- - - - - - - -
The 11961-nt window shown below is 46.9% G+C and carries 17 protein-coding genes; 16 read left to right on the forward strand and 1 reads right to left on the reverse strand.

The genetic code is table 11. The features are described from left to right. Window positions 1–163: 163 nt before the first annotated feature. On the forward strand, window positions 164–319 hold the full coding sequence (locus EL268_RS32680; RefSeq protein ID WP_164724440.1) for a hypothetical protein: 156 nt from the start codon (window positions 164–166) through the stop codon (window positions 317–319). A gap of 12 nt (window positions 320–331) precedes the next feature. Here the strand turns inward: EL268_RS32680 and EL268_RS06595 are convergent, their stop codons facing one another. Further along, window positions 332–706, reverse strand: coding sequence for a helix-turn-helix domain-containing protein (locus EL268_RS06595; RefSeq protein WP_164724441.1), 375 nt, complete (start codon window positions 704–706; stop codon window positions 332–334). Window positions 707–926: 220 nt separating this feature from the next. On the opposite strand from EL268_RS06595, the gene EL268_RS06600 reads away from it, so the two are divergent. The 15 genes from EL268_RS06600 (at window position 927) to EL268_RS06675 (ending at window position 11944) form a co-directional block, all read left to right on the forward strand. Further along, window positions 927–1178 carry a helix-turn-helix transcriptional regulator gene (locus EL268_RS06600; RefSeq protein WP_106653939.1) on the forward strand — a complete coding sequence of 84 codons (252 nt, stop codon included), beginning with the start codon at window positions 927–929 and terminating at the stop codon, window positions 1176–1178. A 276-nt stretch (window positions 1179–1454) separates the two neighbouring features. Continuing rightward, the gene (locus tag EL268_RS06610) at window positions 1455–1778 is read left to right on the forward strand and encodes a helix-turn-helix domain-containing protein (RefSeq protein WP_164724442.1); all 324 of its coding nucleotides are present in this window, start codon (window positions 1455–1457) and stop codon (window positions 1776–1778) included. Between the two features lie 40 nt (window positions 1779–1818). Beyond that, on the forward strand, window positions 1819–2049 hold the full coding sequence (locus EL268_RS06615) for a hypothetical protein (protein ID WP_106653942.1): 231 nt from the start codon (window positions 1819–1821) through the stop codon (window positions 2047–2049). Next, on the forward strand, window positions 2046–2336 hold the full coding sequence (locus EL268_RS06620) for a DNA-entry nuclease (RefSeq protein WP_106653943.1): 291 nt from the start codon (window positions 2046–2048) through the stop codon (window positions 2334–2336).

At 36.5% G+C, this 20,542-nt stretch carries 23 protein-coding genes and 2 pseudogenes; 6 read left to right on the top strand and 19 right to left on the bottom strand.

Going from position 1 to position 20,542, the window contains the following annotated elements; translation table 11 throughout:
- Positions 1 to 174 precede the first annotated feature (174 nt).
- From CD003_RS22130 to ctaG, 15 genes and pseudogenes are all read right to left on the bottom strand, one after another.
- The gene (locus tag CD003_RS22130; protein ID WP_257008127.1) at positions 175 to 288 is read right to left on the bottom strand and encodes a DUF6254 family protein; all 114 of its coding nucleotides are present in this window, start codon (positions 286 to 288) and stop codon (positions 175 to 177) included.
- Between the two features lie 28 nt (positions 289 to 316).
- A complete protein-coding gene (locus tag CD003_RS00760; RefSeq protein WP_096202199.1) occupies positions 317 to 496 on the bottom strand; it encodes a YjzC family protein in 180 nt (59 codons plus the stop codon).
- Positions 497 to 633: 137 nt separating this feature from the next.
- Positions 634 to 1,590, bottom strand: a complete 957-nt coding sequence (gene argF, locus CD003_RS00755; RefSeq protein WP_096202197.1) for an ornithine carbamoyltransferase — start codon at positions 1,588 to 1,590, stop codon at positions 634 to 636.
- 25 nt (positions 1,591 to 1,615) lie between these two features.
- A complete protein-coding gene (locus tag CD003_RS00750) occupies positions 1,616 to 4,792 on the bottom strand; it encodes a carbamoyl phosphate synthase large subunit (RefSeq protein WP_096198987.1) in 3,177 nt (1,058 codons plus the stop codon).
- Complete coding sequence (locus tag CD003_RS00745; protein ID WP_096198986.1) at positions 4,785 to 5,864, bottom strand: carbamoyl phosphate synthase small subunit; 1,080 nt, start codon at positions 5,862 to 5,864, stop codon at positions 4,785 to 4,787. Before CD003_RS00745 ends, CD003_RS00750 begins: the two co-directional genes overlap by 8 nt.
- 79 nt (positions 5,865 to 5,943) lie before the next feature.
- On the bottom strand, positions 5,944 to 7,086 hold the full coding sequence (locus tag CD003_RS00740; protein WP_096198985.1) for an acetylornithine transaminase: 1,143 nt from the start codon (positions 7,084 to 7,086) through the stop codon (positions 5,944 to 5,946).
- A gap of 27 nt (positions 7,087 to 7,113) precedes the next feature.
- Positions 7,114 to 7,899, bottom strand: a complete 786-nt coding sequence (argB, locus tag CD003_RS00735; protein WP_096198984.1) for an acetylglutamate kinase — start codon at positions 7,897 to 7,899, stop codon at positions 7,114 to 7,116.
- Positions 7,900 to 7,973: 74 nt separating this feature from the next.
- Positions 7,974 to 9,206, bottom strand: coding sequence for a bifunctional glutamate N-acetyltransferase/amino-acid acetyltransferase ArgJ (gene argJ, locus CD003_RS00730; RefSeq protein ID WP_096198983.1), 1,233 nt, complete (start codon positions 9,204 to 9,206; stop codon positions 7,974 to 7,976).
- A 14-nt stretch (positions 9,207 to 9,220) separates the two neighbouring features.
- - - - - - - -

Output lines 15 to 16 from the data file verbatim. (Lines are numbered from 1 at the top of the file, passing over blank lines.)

- 79 nt (positions 5,865 to 5,943) lie before the next feature.
- On the bottom strand, positions 5,944 to 7,086 hold the full coding sequence (locus tag CD003_RS00740; protein WP_096198985.1) for an acetylornithine transaminase: 1,143 nt from the start codon (positions 7,084 to 7,086) through the stop codon (positions 5,944 to 5,946).